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January 11, 2008 3:07 PM   Subscribe

What should I know about trademarks and copyrights before launching a web comics site?

Hi AskMe!

I'm a couple weeks away from launching a web comics site. I've got my hosting, Wordpress theme, equipment and production plans all nailed down. What I don't know much about, however, are trademark and copyright issues. How do I secure my intellectual property?

I realize that by posting my work online, some measure of cutting and pasting and sharing is inevitable. Indeed, I can only hope my comics generate so much interest. What I'm concerned about, however, is maintaining control of my unique characters, illustrations, stories and designs.

I don't plan on making money initially, but if the site catches on, then I have every intention of selling merchandise such as t-shirts and coffee mugs and so on, as well as print spin-offs of the online comic. I've been cooking up a lot of these stories and characters for years, and I want to make sure that I retain ownership of them.

I live in Washington State, if that makes a difference. This is a very new venture for me, and I know next to nothing about copyright law. Any advice is appreciated. I want to move forward with this project as soon as possible, but I don't want to lose my investment because I forgot to cross a 't' or dot an 'i'.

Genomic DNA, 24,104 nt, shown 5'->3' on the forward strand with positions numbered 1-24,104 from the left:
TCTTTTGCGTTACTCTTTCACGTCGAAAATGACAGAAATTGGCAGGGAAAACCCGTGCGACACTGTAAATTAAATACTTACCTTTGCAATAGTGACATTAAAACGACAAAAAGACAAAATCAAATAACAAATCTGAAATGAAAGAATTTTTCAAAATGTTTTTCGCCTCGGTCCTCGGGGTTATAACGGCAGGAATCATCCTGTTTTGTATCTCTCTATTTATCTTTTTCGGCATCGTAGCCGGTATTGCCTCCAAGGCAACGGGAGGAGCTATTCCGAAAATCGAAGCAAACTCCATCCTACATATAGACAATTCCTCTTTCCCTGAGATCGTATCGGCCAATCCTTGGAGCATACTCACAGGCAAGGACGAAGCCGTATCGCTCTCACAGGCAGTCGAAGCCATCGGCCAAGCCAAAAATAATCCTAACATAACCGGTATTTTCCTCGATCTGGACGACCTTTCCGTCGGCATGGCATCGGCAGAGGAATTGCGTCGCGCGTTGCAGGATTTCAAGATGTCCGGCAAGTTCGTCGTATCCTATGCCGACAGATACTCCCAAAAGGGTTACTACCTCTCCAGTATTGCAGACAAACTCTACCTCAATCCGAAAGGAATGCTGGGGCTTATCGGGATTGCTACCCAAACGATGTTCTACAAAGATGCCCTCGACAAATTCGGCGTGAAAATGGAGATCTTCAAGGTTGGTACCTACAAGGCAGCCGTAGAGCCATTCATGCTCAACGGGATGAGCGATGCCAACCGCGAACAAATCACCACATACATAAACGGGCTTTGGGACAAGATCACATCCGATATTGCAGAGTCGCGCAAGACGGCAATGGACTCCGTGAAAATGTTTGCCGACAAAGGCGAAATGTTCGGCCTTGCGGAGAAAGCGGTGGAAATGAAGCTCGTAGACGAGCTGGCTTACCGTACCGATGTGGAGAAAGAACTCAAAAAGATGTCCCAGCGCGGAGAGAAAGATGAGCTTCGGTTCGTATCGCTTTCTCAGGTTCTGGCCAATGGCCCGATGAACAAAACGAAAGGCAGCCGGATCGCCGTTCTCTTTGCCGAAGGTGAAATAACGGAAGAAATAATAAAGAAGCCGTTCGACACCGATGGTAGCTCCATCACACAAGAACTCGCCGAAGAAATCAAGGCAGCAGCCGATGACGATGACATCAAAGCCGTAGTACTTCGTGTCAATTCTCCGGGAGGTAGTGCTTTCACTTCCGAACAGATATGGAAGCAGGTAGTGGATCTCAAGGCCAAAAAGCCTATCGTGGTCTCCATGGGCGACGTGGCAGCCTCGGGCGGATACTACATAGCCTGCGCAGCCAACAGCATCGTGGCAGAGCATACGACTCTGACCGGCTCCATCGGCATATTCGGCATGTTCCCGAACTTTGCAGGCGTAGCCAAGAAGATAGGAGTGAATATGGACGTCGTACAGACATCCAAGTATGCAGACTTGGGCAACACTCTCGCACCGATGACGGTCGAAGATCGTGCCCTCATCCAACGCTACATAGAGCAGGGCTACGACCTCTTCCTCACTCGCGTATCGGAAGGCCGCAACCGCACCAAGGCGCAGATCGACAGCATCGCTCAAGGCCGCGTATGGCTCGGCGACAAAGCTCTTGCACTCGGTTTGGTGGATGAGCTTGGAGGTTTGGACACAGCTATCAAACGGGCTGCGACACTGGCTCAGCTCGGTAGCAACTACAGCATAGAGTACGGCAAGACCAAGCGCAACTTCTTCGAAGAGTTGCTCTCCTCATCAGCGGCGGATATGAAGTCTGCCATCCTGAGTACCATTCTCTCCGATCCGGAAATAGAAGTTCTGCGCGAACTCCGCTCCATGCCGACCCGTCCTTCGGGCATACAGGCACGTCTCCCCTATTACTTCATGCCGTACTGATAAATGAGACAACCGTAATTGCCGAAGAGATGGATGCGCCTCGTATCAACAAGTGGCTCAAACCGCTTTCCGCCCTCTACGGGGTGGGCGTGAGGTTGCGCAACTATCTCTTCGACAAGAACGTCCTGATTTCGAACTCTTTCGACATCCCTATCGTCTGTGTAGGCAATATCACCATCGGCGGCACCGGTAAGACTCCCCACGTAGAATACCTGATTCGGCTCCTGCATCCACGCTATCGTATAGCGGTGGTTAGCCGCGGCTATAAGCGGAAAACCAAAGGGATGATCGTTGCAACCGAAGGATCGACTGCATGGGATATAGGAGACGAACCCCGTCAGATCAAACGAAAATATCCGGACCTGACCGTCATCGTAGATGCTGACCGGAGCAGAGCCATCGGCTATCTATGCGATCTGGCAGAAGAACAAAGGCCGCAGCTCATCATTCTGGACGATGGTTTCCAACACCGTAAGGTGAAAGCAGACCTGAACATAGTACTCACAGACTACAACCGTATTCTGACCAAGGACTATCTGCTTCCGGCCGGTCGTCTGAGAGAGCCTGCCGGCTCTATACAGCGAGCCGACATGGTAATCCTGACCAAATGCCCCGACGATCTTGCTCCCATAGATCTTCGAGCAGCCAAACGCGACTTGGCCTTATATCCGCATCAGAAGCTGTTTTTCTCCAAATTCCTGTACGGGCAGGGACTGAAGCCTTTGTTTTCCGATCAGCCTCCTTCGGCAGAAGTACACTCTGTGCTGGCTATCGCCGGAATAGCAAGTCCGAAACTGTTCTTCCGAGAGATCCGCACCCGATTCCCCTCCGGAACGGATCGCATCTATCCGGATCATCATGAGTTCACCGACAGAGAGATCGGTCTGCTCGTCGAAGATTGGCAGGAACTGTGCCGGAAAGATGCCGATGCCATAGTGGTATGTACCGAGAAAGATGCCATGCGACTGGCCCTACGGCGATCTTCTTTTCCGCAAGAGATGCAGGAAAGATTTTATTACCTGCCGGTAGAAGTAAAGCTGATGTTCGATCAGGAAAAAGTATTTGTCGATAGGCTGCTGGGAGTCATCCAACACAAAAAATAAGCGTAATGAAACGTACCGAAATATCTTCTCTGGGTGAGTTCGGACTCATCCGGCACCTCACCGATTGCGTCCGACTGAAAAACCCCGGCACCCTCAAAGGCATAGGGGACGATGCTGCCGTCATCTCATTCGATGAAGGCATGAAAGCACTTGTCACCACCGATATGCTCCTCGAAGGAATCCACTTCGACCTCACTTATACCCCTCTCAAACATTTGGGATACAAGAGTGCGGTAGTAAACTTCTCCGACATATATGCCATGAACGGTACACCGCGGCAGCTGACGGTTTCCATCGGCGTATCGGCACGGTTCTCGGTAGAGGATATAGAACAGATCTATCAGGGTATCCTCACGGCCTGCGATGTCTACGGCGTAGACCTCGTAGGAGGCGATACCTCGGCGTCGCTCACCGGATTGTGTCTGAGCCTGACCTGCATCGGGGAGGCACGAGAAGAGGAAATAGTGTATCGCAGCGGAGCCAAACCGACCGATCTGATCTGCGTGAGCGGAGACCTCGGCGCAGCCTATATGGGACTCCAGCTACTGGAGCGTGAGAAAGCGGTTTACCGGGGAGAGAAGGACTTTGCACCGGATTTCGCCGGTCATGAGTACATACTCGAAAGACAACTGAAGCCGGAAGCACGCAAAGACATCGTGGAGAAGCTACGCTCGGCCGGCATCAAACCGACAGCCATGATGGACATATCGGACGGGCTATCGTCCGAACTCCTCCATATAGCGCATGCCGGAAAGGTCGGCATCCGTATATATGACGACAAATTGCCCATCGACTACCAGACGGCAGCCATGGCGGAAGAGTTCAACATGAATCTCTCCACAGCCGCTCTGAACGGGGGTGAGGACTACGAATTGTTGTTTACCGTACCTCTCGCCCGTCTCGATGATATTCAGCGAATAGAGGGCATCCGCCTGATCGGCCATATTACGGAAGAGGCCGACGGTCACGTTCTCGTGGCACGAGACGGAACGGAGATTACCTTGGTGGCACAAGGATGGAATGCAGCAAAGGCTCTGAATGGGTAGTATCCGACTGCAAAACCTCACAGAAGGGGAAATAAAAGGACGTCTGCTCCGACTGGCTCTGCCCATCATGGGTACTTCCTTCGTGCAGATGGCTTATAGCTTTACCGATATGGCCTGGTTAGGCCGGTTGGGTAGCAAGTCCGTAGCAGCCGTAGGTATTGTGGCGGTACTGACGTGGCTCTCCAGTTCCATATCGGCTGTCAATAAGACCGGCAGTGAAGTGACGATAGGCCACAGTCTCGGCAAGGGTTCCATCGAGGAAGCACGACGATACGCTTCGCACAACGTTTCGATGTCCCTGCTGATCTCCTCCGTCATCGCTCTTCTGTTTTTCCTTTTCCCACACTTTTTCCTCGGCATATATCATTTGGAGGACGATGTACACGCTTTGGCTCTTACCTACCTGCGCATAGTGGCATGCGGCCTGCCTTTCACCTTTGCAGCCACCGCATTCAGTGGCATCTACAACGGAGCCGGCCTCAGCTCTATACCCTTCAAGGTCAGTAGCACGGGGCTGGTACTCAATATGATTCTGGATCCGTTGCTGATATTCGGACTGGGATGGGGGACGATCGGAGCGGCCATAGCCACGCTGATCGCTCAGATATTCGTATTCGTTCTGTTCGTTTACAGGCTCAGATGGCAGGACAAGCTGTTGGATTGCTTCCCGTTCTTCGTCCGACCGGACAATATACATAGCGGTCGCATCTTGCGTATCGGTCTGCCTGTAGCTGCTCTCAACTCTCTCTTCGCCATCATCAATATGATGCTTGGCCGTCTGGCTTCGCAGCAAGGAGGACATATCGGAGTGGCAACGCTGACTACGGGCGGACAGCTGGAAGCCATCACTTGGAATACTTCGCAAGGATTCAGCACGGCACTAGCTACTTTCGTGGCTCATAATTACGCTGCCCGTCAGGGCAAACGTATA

posted by EatTheWeek to Media & Arts (5 answers total) 3 users marked this as a favorite
United States copyright law (Title 17, United States Code) is actually fairly readable to the layman. Chapter 1 and Chapter 5 are like good portions to start with.
posted by kidbritish at 3:20 PM on January 11, 2008

Here's another page on the US Copyright website specifically about the Visual Arts. One thing worth pointing out:

Under the present copyright law, which became effective January 1, 1978, a work is automatically protected by copyright when it is created. A work is created when it is “fixed” in a copy or phonorecord for the first time. Neither registration in the Copyright Office nor publication is required for copyright protection under the present law.

posted by burnmp3s at 3:41 PM on January 11, 2008

Yup, for better or worse your creations are copyrighted the instant you create them. Trademarks are a different matter, however, so IIRC you'll have to register the title of your webcomic to give it trademark status.
posted by the dief at 4:06 PM on January 11, 2008

I'd encourage you to register your comic with the U.S. Copyright office, it's easy to do and not expensive at tall. While copyright protection has been automatic for decades, registering your work offers several advantages, particularly for one that you intend to give away for free. Registering your work prior to someone infringing upon your work has several advantages if you have to bring a suit to enforce your copyright, including the possibility of an award of statutory damages and attorney's fees in a successful litigation. Otherwise you may only be eligible for an award of actual damages and lost profits.
posted by RichardP at 4:27 PM on January 11, 2008

Stanford has an excellent web site on copyright and fair use.
posted by grouse at 4:44 PM on January 11, 2008

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